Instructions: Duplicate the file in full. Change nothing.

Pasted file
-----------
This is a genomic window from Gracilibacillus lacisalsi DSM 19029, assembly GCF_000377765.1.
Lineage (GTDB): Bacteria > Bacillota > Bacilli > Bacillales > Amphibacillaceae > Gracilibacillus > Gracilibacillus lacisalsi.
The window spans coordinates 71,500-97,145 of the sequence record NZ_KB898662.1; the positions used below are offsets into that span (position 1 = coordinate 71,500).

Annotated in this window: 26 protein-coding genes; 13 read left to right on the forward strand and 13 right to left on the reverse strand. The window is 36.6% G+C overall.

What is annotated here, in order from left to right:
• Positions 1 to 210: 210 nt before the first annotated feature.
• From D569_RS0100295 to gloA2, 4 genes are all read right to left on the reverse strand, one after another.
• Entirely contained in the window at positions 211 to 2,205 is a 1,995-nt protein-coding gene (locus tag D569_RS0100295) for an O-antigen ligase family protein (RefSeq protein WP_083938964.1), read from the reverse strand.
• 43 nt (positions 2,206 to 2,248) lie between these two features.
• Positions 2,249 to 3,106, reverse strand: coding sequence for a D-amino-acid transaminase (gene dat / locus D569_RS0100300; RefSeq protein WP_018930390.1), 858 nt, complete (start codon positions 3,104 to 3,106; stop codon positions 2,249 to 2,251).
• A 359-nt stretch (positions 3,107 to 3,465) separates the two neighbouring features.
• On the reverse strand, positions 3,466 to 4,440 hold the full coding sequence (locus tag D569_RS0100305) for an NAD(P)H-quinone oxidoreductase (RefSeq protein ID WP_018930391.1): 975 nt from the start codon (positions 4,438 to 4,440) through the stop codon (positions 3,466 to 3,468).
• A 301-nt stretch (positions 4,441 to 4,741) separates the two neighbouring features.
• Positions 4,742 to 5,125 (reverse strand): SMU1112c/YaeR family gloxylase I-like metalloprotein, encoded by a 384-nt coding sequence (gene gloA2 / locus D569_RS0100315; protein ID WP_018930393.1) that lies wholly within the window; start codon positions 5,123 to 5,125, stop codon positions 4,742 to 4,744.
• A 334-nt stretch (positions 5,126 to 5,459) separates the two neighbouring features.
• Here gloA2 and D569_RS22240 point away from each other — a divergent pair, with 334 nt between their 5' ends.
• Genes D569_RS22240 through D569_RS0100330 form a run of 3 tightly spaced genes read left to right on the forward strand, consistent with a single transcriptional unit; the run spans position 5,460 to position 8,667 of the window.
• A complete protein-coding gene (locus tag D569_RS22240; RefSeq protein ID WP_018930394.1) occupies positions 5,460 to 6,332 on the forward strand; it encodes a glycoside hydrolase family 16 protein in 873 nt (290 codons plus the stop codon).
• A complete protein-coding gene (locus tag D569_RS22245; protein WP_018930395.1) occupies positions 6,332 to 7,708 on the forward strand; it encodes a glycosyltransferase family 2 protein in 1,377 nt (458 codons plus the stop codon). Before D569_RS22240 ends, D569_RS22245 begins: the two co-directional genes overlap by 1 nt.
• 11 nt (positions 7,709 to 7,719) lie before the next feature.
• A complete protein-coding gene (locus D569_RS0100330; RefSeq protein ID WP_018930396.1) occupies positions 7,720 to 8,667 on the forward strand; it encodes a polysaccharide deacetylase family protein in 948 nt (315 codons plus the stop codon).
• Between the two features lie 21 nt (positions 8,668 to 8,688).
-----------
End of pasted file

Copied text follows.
This is a genomic window from Gracilibacillus lacisalsi DSM 19029, assembly GCF_000377765.1.
Lineage (GTDB): Bacteria > Bacillota > Bacilli > Bacillales > Amphibacillaceae > Gracilibacillus > Gracilibacillus lacisalsi.
The window spans coordinates 71,500-97,145 of the sequence record NZ_KB898662.1; the positions used below are offsets into that span (position 1 = coordinate 71,500).

Annotated in this window: 26 protein-coding genes; 13 read left to right on the forward strand and 13 right to left on the reverse strand. The window is 36.6% G+C overall.

What is annotated here, in order from left to right:
• Positions 1 to 210: 210 nt before the first annotated feature.
• From D569_RS0100295 to gloA2, 4 genes are all read right to left on the reverse strand, one after another.
• Entirely contained in the window at positions 211 to 2,205 is a 1,995-nt protein-coding gene (locus tag D569_RS0100295) for an O-antigen ligase family protein (RefSeq protein WP_083938964.1), read from the reverse strand.
• 43 nt (positions 2,206 to 2,248) lie between these two features.
• Positions 2,249 to 3,106, reverse strand: coding sequence for a D-amino-acid transaminase (gene dat / locus D569_RS0100300; RefSeq protein WP_018930390.1), 858 nt, complete (start codon positions 3,104 to 3,106; stop codon positions 2,249 to 2,251).
• A 359-nt stretch (positions 3,107 to 3,465) separates the two neighbouring features.
• On the reverse strand, positions 3,466 to 4,440 hold the full coding sequence (locus tag D569_RS0100305) for an NAD(P)H-quinone oxidoreductase (RefSeq protein ID WP_018930391.1): 975 nt from the start codon (positions 4,438 to 4,440) through the stop codon (positions 3,466 to 3,468).
• A 301-nt stretch (positions 4,441 to 4,741) separates the two neighbouring features.
• Positions 4,742 to 5,125 (reverse strand): SMU1112c/YaeR family gloxylase I-like metalloprotein, encoded by a 384-nt coding sequence (gene gloA2 / locus D569_RS0100315; protein ID WP_018930393.1) that lies wholly within the window; start codon positions 5,123 to 5,125, stop codon positions 4,742 to 4,744.
• A 334-nt stretch (positions 5,126 to 5,459) separates the two neighbouring features.
• Here gloA2 and D569_RS22240 point away from each other — a divergent pair, with 334 nt between their 5' ends.
• Genes D569_RS22240 through D569_RS0100330 form a run of 3 tightly spaced genes read left to right on the forward strand, consistent with a single transcriptional unit; the run spans position 5,460 to position 8,667 of the window.
• A complete protein-coding gene (locus tag D569_RS22240; RefSeq protein ID WP_018930394.1) occupies positions 5,460 to 6,332 on the forward strand; it encodes a glycoside hydrolase family 16 protein in 873 nt (290 codons plus the stop codon).
• A complete protein-coding gene (locus tag D569_RS22245; protein WP_018930395.1) occupies positions 6,332 to 7,708 on the forward strand; it encodes a glycosyltransferase family 2 protein in 1,377 nt (458 codons plus the stop codon). Before D569_RS22240 ends, D569_RS22245 begins: the two co-directional genes overlap by 1 nt.
• 11 nt (positions 7,709 to 7,719) lie before the next feature.
• A complete protein-coding gene (locus D569_RS0100330; RefSeq protein ID WP_018930396.1) occupies positions 7,720 to 8,667 on the forward strand; it encodes a polysaccharide deacetylase family protein in 948 nt (315 codons plus the stop codon).
• Between the two features lie 21 nt (positions 8,668 to 8,688).